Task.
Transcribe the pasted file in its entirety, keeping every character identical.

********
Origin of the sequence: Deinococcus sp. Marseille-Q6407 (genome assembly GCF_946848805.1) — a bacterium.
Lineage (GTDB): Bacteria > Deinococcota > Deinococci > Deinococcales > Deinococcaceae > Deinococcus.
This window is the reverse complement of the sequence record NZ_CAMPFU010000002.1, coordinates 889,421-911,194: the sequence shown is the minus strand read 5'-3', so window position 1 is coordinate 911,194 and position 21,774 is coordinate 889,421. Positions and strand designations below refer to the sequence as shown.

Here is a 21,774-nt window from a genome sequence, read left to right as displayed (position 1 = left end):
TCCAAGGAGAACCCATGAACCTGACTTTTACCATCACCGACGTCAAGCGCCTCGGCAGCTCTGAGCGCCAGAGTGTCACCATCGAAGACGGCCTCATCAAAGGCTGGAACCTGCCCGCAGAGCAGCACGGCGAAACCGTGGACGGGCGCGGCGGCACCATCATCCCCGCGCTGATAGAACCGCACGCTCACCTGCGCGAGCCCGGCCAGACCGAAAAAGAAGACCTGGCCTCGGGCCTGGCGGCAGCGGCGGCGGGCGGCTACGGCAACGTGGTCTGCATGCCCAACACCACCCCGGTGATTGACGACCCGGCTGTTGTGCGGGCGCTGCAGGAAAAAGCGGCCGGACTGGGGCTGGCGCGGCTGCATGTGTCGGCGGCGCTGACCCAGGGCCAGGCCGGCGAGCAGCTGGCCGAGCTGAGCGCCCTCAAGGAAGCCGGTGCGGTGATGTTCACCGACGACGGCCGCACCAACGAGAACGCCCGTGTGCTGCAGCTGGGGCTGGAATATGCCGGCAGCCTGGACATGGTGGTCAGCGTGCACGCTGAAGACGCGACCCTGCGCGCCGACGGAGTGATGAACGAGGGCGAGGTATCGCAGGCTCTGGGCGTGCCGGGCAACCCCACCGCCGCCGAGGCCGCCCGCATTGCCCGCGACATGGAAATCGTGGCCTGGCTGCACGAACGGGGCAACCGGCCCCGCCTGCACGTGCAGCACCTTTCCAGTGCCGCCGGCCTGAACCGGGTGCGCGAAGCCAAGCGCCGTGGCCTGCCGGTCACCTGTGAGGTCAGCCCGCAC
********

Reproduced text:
Origin of the sequence: Deinococcus sp. Marseille-Q6407 (genome assembly GCF_946848805.1) — a bacterium.
Lineage (GTDB): Bacteria > Deinococcota > Deinococci > Deinococcales > Deinococcaceae > Deinococcus.
This window is the reverse complement of the sequence record NZ_CAMPFU010000002.1, coordinates 889,421-911,194: the sequence shown is the minus strand read 5'-3', so window position 1 is coordinate 911,194 and position 21,774 is coordinate 889,421. Positions and strand designations below refer to the sequence as shown.

Here is a 21,774-nt window from a genome sequence, read left to right as displayed (position 1 = left end):
TCCAAGGAGAACCCATGAACCTGACTTTTACCATCACCGACGTCAAGCGCCTCGGCAGCTCTGAGCGCCAGAGTGTCACCATCGAAGACGGCCTCATCAAAGGCTGGAACCTGCCCGCAGAGCAGCACGGCGAAACCGTGGACGGGCGCGGCGGCACCATCATCCCCGCGCTGATAGAACCGCACGCTCACCTGCGCGAGCCCGGCCAGACCGAAAAAGAAGACCTGGCCTCGGGCCTGGCGGCAGCGGCGGCGGGCGGCTACGGCAACGTGGTCTGCATGCCCAACACCACCCCGGTGATTGACGACCCGGCTGTTGTGCGGGCGCTGCAGGAAAAAGCGGCCGGACTGGGGCTGGCGCGGCTGCATGTGTCGGCGGCGCTGACCCAGGGCCAGGCCGGCGAGCAGCTGGCCGAGCTGAGCGCCCTCAAGGAAGCCGGTGCGGTGATGTTCACCGACGACGGCCGCACCAACGAGAACGCCCGTGTGCTGCAGCTGGGGCTGGAATATGCCGGCAGCCTGGACATGGTGGTCAGCGTGCACGCTGAAGACGCGACCCTGCGCGCCGACGGAGTGATGAACGAGGGCGAGGTATCGCAGGCTCTGGGCGTGCCGGGCAACCCCACCGCCGCCGAGGCCGCCCGCATTGCCCGCGACATGGAAATCGTGGCCTGGCTGCACGAACGGGGCAACCGGCCCCGCCTGCACGTGCAGCACCTTTCCAGTGCCGCCGGCCTGAACCGGGTGCGCGAAGCCAAGCGCCGTGGCCTGCCGGTCACCTGTGAGGTCAGCCCGCAC